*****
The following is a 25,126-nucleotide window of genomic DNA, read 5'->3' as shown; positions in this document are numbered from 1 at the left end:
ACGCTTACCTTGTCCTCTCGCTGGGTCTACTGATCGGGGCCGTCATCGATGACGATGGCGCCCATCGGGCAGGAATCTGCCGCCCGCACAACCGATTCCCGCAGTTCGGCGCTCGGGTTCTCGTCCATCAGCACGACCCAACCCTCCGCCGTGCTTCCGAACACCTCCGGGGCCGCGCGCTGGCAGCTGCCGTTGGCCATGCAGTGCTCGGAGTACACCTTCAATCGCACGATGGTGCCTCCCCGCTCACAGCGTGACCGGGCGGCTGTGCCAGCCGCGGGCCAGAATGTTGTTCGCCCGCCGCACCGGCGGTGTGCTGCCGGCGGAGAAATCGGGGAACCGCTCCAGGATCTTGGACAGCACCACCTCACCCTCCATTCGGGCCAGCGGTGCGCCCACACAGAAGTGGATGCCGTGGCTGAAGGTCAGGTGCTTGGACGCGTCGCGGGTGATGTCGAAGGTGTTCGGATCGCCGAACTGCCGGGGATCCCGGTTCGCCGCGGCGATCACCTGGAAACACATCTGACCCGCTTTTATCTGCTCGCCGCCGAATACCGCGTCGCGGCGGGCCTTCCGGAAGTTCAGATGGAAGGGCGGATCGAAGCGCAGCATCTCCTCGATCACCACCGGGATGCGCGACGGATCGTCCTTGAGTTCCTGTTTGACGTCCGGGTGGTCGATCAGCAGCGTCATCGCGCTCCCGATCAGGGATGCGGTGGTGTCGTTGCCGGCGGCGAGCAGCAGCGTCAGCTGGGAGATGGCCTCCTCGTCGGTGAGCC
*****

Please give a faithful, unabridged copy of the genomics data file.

The following is a 25,126-nucleotide window of genomic DNA, read 5'->3' as shown; positions in this document are numbered from 1 at the left end:
ACGCTTACCTTGTCCTCTCGCTGGGTCTACTGATCGGGGCCGTCATCGATGACGATGGCGCCCATCGGGCAGGAATCTGCCGCCCGCACAACCGATTCCCGCAGTTCGGCGCTCGGGTTCTCGTCCATCAGCACGACCCAACCCTCCGCCGTGCTTCCGAACACCTCCGGGGCCGCGCGCTGGCAGCTGCCGTTGGCCATGCAGTGCTCGGAGTACACCTTCAATCGCACGATGGTGCCTCCCCGCTCACAGCGTGACCGGGCGGCTGTGCCAGCCGCGGGCCAGAATGTTGTTCGCCCGCCGCACCGGCGGTGTGCTGCCGGCGGAGAAATCGGGGAACCGCTCCAGGATCTTGGACAGCACCACCTCACCCTCCATTCGGGCCAGCGGTGCGCCCACACAGAAGTGGATGCCGTGGCTGAAGGTCAGGTGCTTGGACGCGTCGCGGGTGATGTCGAAGGTGTTCGGATCGCCGAACTGCCGGGGATCCCGGTTCGCCGCGGCGATCACCTGGAAACACATCTGACCCGCTTTTATCTGCTCGCCGCCGAATACCGCGTCGCGGCGGGCCTTCCGGAAGTTCAGATGGAAGGGCGGATCGAAGCGCAGCATCTCCTCGATCACCACCGGGATGCGCGACGGATCGTCCTTGAGTTCCTGTTTGACGTCCGGGTGGTCGATCAGCAGCGTCATCGCGCTCCCGATCAGGGATGCGGTGGTGTCGTTGCCGGCGGCGAGCAGCAGCGTCAGCTGGGAGATGGCCTCCTCGTCGGTGAGCC